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We Ask Trainers: What’s the One Piece of Equipment You Swear by?


Every trainer has one piece of training equipment that they swear by when training horses. Many can’t leave home without it, and when they need it, it’s always in their line of sight.

GoHorseShow asked top trainers’ about their must-haves and the backstory on why it’s essential to their training program.

Julian Harris – A 35 yr old copper snaffle that everything of mine shows in for the first time. Everything rides great in it. It’s a bit like a pacifier. But, perhaps, it’s just habit.

 

 



Jenn Wheeler
– So, Justin’s answer is he has this old (probably 100-year-old) curb bit. We joke and call it the cavalry bit, but it’s perfectly made. It’s his go-to. He has to go to every show with this bit. It works great on every horse we have, and it’s like his Swiss Army knife of bits. He cannot leave home without it.

My answer would be my favorite bit I had made. It was supposed to have my initials JD, but the bit maker heard J C over the phone, so we call it the JC bit. It’s just a twist snaffle with shanks, but another nice handmade bit that will probably also go 100 years. I do a lot of horsemanship and equitation training in our program, and I don’t know what I would do without that bridle. It’s tied for my most used equipment…with my longe line, of course.

Charlie Cole – Horses respond well to a correction bit. iI’s a great training bit. I also like draw reins, especially when I’m teaching a horse to change leads. The draw reins allow me to have more control over my horse’s neck and shoulders.

 



Laurel Walker Denton – The longe line. When starting yearlings, it teaches them discipline; walk, trot, and canter. It takes the edge off colts on a cold morning. At a show, I can get more done in 15 minutes on a longe line than an hour of riding. Longing, when done correctly, can be a huge tool in any training program. It is cool and breezy here on a typical fall morning. I am headed out right now to longe my three-year-old. Then, let the training begin.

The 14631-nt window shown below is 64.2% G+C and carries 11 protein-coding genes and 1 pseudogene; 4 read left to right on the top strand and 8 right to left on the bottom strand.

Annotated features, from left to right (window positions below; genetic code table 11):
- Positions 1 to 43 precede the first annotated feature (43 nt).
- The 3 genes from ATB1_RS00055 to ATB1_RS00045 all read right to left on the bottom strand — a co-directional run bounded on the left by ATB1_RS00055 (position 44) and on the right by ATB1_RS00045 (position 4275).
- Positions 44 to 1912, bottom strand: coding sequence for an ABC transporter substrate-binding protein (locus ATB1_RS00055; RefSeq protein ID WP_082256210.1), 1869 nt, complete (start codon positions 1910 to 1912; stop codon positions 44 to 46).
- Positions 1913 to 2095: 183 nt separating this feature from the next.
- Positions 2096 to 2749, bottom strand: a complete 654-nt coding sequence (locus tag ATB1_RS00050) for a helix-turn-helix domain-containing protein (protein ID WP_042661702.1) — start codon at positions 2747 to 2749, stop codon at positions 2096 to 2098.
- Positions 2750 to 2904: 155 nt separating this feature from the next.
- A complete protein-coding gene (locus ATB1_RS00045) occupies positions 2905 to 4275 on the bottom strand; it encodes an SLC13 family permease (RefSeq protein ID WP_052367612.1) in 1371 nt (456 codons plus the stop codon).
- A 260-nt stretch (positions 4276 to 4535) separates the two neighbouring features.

Kellie Hinely – Sweaty saddle pads. A correction bit is my go to.

 

 

 

 


Jay Starnes
– Snaffle. Helps in any situation from the beginning to the end.

 

 

 

 

Farley McLendon – My Greg Darnall snaffle. I’ve ridden a lot of babies in it and also won quite a bit of money as well. It has a great feel, and it seems like every horse loves it too.

 

 

 



Austin Gooding – I would say our Hought hackamores. We went years and years without any high-quality hackamores, and the difference was unbelievable. Felt like the difference between riding 2 handed in a snaffle versus a bridle.

 

 

 

 

Margaux Tucker – A snaffle. No matter if you are getting one broke, or you need to go back to basics with an older horse, it works. The snaffle isn’t always just for the horse and trainer, but also for the non-pro to grasp a concept. On the other days, I gave a lesson and decided we needed to go back to basics. The snaffle allowed the horse to be softer in the bridle, allowed for the horse’s body to break loose and become less ridged, and show the rider a softer touch can get you more.

 

 

Tyler Schultz – I love a snaffle. There are so many things you can do in one. I teach many of my horsemanship maneuvers to keep my horses confident and soft in learning a new skill. I teach one to change leads in a snaffle, and draw reins as well. You have a lot of pull and placement of your horse’s body, which doesn’t intimidate them.

 

 

 

Do you have training equipment that you couldn’t live without? Let us know.

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